According to FDF, the first quarter of 2017 saw exports of all UK food and drink grow to £4.9bn, up 8.3% on 2016. This represents the largest first quarter exports value on record.
The UK’s top 3 export products remain whisky, salmon and chocolate. Export growth to non-EU countries (+9.4%) increased at a faster rate than those to the EU (+7.4%).
Ireland, France and the United States are the top three destinations for UK food and drink in terms of overall value. Positive growth was reported in all top 20 markets, apart from Spain which saw a 21.6% decrease compared with 2016.
The three export markets that saw the greatest percentage growth in value in Q1 were South Korea (+40.3%), Belgium (+37.3%), and South Africa (+31.2%). Beer was the key driver in export growth to South Korea, while wheat and barley were behind the rise in Belgian exports, and animal feed boosted those to South Africa.
Exports of salmon saw the largest value growth, up 52.3% in Q1, with wine experiencing the largest increase in terms of export volume, up 13.8%.
While the fall in the price of the pound had helped to boost UK export competitiveness, this currency weakness has also led to an increase in the cost of many essential imported ingredients and raw materials. This has resulted in the UK’s food and drink trade deficit increasing by 19% to -£6.2bn in Q1 2017. The impact of weaker sterling on British exports is expected to be seen in Q3 2017 as companies negotiate new sales agreements with overseas buyers.
Ahead of the General Election on June 8, FDF has called upon the next Government to recognise strategic importance of UK food and drink and the huge untapped export potential among UK manufacturers. At present only 20% of food and drink manufacturers actively export and FDF wants to work in partnership with Government to scale-up its provision of specialist export support in food and drink.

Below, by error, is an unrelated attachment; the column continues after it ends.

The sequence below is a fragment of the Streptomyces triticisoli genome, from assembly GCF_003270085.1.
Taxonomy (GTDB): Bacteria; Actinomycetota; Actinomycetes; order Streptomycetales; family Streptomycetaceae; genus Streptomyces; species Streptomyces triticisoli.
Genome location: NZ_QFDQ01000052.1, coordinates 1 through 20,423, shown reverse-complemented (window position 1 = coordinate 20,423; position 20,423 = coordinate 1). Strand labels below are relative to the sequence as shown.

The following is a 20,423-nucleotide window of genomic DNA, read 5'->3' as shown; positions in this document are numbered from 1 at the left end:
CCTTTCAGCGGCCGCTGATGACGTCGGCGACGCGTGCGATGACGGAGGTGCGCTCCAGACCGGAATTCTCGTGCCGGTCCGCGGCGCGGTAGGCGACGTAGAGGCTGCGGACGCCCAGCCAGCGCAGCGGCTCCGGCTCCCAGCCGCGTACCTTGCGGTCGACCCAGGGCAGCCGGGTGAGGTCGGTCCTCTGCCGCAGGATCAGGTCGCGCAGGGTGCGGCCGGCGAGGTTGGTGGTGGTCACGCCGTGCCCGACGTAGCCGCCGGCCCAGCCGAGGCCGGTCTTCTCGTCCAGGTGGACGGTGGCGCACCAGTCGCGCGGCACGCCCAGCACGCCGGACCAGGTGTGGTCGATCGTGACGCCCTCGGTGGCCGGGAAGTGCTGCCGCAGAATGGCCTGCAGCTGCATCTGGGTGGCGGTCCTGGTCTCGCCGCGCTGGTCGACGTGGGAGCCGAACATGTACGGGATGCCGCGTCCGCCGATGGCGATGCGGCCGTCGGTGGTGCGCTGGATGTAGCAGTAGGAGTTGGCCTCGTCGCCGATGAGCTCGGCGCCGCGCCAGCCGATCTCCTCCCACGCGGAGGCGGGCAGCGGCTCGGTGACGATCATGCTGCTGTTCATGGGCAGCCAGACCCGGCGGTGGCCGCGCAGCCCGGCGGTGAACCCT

Ian Wright CBE, Director General, FDF, said:
“The growth of food and alcoholic drink exports we’ve seen in Q1 is very encouraging news for our industry. We want to work with Government to take advantage of increased demand for UK products overseas and the opportunities that leaving the EU is expected to create. We would encourage the new Government to look to Bord Bia (the Irish Food Board) as inspiration in creating an organisation to help turbocharge sales of UK food and drink globally.
“It is also very pleasing to see non-EU exports performing beyond expectations. As the UK leaves the EU growth in exports is hugely important to our sector. We hope that with the determination of businesses and the assistance of the new Government, we can open more channels and provide a further boost to the UK’s competitiveness on the world market.”
Elsa Fairbanks, Director, FDEA, said:
“FDEA welcomes these good food and drink export figures. We would like to see Government further encourage exporting by ensuring producers have the skills and support to enter new, challenging markets post-Brexit.
We must not ignore the importance of existing and very strong EU markets which still represent 65% of food and drink exports and this must be a priority as Brexit negotiations start. Ease of access to EU markets will continue to be vital to our industry in future as many food and drink products are not suited to export to distant markets. Although we recognise the need to explore new opportunities, leaving the EU should not mean ignoring those we already have”.